Is Spinal Anesthesia with Low Dose Lidocaine Better than Sevoflorane Anesthesia in Patients Undergoing Hip Fracture Surgery

Document Type : RESEARCH PAPER


1 Anesthesiology Research Center, Guilan University of Medical Sciences (GUMS), Rasht, Iran

2 Orthopedic Research Center, Guilan University of Medical Sciences (GUMS), Rasht, Iran

3 Shahid Beheshti University of Medical Sciences (SBUMC), Tehran, Iran


Background: To evaluate general anesthesia with sevoflurane vs spinal anesthesia with low dose lidocaine 5% on
hemodynamics changes in patients undergoing hip fracture surgery.
Methods: In this randomized double blind trial 100 patients (50 patients in each group) older than 60 years under
hip surgery were randomized in general anesthesia with sevoflurane and spinal anesthesia with lidocaine 5%.
Hemodynamic changes including mean arterial pressure (MAP) and heart rate, blood loss, pain severity, nausea and
vomiting and opioids consumption were compared in two groups.
Results: During surgery, difference between two groups regarding changes in mean arterial pressure was not
significant, but the changes in heart rate were significantly different. Mean arterial pressure changes during recovery
between two groups were significantly different. But there was no significant difference in heart rate changes. Bleeding
in the sevoflurane group was significantly more than spinal group ( vs. 365 ml). Moreover, AS Score, opioid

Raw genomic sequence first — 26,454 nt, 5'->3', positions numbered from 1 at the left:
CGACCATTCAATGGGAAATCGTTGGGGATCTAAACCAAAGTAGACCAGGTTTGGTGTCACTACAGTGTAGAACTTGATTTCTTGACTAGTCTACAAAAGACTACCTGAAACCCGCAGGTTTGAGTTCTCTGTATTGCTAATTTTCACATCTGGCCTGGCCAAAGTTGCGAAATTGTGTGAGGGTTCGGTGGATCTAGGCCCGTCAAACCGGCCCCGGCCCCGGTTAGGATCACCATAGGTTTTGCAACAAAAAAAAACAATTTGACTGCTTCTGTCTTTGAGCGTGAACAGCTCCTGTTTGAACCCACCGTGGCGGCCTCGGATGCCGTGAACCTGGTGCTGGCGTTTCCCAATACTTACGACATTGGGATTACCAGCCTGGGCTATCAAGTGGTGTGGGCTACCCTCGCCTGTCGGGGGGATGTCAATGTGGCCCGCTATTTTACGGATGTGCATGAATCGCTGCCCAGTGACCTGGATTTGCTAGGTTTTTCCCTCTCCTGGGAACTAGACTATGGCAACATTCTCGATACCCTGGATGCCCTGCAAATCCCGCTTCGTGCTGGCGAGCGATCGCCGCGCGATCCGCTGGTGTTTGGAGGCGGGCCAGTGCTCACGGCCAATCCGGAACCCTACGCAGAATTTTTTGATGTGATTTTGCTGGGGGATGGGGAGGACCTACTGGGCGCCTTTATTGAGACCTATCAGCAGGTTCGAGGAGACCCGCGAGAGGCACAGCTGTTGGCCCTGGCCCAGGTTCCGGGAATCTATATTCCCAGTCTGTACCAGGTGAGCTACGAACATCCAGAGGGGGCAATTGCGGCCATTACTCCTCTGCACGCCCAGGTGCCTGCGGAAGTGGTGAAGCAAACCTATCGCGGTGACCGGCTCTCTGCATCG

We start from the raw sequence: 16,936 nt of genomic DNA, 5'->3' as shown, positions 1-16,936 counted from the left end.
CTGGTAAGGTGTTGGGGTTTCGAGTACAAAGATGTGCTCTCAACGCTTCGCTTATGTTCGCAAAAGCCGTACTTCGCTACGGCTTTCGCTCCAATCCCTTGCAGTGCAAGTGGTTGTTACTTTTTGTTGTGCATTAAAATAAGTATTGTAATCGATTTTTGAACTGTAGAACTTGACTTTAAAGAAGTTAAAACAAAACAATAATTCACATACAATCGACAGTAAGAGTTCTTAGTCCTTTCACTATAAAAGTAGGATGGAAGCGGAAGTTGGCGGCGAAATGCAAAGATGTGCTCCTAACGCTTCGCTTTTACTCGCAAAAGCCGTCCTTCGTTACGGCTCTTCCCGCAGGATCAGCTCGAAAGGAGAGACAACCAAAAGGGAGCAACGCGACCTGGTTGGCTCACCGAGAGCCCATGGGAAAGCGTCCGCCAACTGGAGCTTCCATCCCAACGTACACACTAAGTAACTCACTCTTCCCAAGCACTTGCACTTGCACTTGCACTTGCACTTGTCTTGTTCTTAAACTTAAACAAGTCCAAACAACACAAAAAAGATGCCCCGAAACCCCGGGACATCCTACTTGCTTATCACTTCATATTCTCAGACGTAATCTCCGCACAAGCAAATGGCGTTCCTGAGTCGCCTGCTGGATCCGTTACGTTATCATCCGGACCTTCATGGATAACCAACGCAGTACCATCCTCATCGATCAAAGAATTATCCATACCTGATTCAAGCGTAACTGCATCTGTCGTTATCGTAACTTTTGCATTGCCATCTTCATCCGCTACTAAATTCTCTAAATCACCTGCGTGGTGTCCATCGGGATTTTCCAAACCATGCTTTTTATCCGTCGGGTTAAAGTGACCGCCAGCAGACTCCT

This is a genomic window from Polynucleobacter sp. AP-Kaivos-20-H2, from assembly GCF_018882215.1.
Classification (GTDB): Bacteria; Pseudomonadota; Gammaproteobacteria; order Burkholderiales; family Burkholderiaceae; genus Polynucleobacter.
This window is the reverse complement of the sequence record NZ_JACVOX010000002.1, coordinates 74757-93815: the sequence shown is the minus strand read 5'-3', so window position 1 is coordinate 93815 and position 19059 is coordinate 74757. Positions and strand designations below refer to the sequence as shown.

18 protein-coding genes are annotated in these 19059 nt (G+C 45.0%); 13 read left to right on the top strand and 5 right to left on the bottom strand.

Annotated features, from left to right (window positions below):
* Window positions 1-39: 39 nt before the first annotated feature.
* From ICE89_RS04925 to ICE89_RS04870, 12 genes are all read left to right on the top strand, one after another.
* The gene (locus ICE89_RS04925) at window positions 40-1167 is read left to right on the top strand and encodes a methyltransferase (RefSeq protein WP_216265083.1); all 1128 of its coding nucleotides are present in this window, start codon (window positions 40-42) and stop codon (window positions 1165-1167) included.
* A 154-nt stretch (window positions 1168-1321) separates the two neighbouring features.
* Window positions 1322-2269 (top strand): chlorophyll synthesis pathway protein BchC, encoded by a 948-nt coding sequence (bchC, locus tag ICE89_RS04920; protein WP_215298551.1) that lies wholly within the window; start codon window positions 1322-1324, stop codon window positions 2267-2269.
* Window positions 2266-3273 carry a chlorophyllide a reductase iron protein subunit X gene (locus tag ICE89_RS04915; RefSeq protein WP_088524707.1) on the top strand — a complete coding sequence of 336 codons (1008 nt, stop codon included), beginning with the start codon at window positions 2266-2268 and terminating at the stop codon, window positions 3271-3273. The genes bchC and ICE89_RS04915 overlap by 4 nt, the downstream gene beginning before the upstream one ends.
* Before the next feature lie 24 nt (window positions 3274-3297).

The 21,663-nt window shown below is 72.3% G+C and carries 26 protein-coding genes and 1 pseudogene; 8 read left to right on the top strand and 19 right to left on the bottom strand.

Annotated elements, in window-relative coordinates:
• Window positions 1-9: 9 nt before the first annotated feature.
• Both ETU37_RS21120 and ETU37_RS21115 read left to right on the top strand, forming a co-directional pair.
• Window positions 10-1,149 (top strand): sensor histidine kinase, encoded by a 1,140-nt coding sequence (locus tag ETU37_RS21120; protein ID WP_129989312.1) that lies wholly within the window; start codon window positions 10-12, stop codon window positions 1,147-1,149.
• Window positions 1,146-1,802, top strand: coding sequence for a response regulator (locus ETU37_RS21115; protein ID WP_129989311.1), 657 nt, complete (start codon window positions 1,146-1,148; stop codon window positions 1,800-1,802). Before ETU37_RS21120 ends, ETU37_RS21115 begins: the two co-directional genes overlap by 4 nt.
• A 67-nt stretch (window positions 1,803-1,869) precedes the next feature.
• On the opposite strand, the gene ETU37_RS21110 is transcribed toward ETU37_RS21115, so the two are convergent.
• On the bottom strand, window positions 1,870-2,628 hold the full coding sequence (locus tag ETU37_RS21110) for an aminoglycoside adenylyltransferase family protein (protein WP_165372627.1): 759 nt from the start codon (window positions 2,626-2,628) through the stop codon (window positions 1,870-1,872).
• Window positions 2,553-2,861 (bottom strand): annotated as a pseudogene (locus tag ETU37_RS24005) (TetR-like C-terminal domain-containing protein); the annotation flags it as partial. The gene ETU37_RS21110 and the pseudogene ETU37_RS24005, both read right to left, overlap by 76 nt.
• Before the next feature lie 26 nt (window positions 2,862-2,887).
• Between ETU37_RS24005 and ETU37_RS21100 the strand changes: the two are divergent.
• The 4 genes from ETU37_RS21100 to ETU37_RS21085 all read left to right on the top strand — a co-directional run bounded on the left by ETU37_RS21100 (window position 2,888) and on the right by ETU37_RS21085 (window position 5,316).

consumption, and the nausea and vomiting in spinal anesthesia group was significantly lower than the sevoflurane
Conclusion: We showed that general anesthesia with sevoflurane and spinal anesthesia with low dose lidocaine 5%
have comparable effects on hemodynamics changes in patients undergoing hip fracture surgery. However postoperative
pain score, vomiting and morphine consumption in patients with spinal anesthesia were lower than general anesthesia.


Main Subjects

1. Johnell O, Kanis JA. An estimate of the worldwide
prevalence and disability associated with osteoporotic
fractures. Osteoporos Int. 2006; 17(12):1726-33.
2. Cooper C, Campion G, Melton LJ 3rd. Hip fractures in
the elderly: a world-wide projection. Osteoporos Int.
1992; 2(6):285-9.
3. Parker MJ, Handoll HH, Griffiths R. Anaesthesia for
hip fracture surgery in adults. Cochrane Database Syst
Rev. 2004; (4):CD000521.
4. Urwin SC, Parker MJ, Griffiths R. General versus
regional anaesthesia for hip fracture surgery: a metaanalysis
of randomized trials. Br J Anaesth. 2000;
5. McKenzie PJ, Wishart HY, Smith G. Long-term outcome
after repair of fractured neck of femur. Comparison of
subarachnoid and general anaesthesia. Br J Anaesth.
1984; 56(6):581-5.
6. O’Hara DA, Duff A, Berlin JA, Poses RM, Lawrence VA,
Huber EC, et al. The effect of anesthetic technique
on postoperative outcomes in hip fracture repair.
Anesthesiology. 2000; 92(4):947-57.
7. Soleimanha M, Sedighinejad A, Haghighi M, Nabi BN,
Mirbolook AR, Mardani-Kivi M. Hemodynamic and
arterial blood gas parameters during cemented hip
hemiarthroplasty in elderly patients. Arch Bone Jt